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Friday, 23 January 2015

John Murphy – single issue candidate

John Murphy was elected to the Dáil for Dublin South Central in the general election in 1957. He became the first unemployed person to get elected to parliament, and vowed to push the government to address the unemployment crisis that was driving many people abroad to find work at the time.

John Murphy arriving at the Dáil
20 March 1957
Although considered an independent because he was not part of any of the main parties, Murphy represented the Unemployment Protest Committee (UPC), which had been formed in January 1957. The UPC would organize protest marches through Dublin city centre, carrying a symbolic black coffin. They would hold rallies outside Werburg Street labour exchange, the largest labour exchange in Dublin, and distribute leaflets at the nearby Gardiner Street labour exchange.

Unemployment Protest March, Dublin
3 April 1957
Murphy encountered a lot of opposition from the moment he set foot in the Dáil chambers. He was looked down on by the established professional politicians, and struggled to get any answers to his queries from the relevant ministers. When the 1957 budget withdrew food subsidies and failed to provide for any employment stimulation schemes, Murphy and three other UPC members went on hunger strike. Their strike lasted for four days, and ended when the government agreed to place price controls on bread.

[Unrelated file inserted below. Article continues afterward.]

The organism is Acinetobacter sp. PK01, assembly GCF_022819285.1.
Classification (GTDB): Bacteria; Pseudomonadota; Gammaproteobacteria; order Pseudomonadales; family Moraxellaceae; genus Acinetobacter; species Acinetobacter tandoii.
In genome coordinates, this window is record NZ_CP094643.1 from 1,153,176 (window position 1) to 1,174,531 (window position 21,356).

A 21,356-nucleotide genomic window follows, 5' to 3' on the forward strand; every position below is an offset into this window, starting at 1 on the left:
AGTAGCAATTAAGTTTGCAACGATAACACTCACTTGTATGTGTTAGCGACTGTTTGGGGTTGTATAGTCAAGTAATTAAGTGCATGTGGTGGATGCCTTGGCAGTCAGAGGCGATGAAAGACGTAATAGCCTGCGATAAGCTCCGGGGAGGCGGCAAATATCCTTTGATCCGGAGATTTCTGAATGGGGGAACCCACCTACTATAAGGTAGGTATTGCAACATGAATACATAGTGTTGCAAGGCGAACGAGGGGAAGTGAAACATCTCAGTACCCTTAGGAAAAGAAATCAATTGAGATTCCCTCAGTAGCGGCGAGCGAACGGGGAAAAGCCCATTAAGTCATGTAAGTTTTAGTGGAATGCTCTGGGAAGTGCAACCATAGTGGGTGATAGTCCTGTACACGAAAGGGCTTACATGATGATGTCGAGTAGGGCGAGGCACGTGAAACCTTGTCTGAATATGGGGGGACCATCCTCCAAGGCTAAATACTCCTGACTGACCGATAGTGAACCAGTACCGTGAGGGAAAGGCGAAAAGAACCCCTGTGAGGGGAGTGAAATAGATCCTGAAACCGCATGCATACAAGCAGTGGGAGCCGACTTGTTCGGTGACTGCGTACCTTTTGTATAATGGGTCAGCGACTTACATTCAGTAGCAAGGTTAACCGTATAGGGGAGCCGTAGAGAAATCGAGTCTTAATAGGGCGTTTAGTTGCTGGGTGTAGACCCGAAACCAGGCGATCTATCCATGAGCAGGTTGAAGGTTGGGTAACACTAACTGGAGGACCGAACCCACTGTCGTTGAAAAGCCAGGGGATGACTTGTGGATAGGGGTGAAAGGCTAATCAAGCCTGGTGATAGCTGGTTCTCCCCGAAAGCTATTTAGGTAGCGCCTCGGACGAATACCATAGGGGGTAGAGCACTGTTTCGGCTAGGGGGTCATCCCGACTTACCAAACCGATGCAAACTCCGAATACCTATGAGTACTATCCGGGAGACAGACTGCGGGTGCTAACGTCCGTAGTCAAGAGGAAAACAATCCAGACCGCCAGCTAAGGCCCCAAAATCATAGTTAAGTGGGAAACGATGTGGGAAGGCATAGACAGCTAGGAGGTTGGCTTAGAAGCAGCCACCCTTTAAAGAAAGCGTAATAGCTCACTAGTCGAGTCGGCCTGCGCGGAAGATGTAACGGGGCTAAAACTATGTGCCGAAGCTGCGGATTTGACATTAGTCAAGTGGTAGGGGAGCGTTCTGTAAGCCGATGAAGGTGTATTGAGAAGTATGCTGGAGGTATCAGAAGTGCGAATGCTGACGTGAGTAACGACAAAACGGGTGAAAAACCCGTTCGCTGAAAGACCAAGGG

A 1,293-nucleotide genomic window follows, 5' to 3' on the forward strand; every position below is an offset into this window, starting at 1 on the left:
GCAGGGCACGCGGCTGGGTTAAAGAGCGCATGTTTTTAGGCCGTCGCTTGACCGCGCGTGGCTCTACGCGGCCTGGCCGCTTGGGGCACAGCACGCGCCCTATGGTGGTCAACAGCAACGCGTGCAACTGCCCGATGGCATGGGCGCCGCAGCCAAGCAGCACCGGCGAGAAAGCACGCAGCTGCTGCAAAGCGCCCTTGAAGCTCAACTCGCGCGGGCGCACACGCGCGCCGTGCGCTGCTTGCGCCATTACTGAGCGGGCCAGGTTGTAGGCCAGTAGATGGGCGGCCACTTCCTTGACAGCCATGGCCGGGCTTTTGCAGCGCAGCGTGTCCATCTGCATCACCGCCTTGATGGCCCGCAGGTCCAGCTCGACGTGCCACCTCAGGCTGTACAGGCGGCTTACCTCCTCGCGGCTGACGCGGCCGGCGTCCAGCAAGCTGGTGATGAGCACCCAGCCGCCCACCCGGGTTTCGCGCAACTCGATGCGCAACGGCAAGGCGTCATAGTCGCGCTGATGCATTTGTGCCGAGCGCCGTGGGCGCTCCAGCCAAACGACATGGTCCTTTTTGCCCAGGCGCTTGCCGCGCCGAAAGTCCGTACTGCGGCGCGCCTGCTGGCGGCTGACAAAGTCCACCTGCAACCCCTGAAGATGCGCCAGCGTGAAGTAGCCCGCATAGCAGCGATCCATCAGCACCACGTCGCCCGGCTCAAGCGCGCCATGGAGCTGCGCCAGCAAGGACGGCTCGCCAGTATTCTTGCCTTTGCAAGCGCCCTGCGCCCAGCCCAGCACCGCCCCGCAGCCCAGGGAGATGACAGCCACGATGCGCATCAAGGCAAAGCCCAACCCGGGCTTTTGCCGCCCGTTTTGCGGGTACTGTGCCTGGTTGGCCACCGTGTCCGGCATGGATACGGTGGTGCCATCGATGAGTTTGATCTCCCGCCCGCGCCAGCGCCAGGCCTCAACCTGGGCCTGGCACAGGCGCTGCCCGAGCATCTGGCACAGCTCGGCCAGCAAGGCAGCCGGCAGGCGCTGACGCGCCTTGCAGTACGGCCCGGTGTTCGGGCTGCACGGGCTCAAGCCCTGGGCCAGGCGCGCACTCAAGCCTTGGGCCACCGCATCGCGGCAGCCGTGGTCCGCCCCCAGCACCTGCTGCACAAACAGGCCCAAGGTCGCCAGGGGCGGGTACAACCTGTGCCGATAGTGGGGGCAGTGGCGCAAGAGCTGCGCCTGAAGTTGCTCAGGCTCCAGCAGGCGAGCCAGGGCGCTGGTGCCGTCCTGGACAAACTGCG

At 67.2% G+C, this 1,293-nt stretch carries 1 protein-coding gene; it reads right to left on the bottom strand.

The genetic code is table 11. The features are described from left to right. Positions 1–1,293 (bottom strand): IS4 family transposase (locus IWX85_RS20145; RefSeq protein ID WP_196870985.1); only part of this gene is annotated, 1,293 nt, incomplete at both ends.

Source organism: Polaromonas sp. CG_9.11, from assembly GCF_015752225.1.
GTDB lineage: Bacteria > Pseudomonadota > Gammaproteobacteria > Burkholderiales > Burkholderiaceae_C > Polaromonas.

UPC rally at Werburg St labour exchange
3 April 1957
During the hunger strike, Murphy had hoped to gain support from Archbishop John Charles McQuaid, only to be disappointed when McQuaid eventually denounced the unemployment movement. Murphy faced further pressure when friction grew within the UPC. It had originally been created as a single issue party, which Murphy still believed in, but other members began to advocate widening the party’s remit.

Murphy resigned his seat in May 1958, finding it impossible to make any headway against the indifference of the mainstream politicians. Of his time as an elected public representative, Murphy said: “I found that Leinster House was more a centre of political activity and useless talk than a place where plans could be made to ease the lot of the unfortunate.”

Ironically, Murphy’s tenure in the Dáil meant he had lost his unemployment stamps, and his unemployment support was drastically reduced. The family was forced to emigrate to Canada for a few years, returning in 1964. Murphy died in 1984, at the age of 64, having only retired two years’ earlier due to the onset of ill health.

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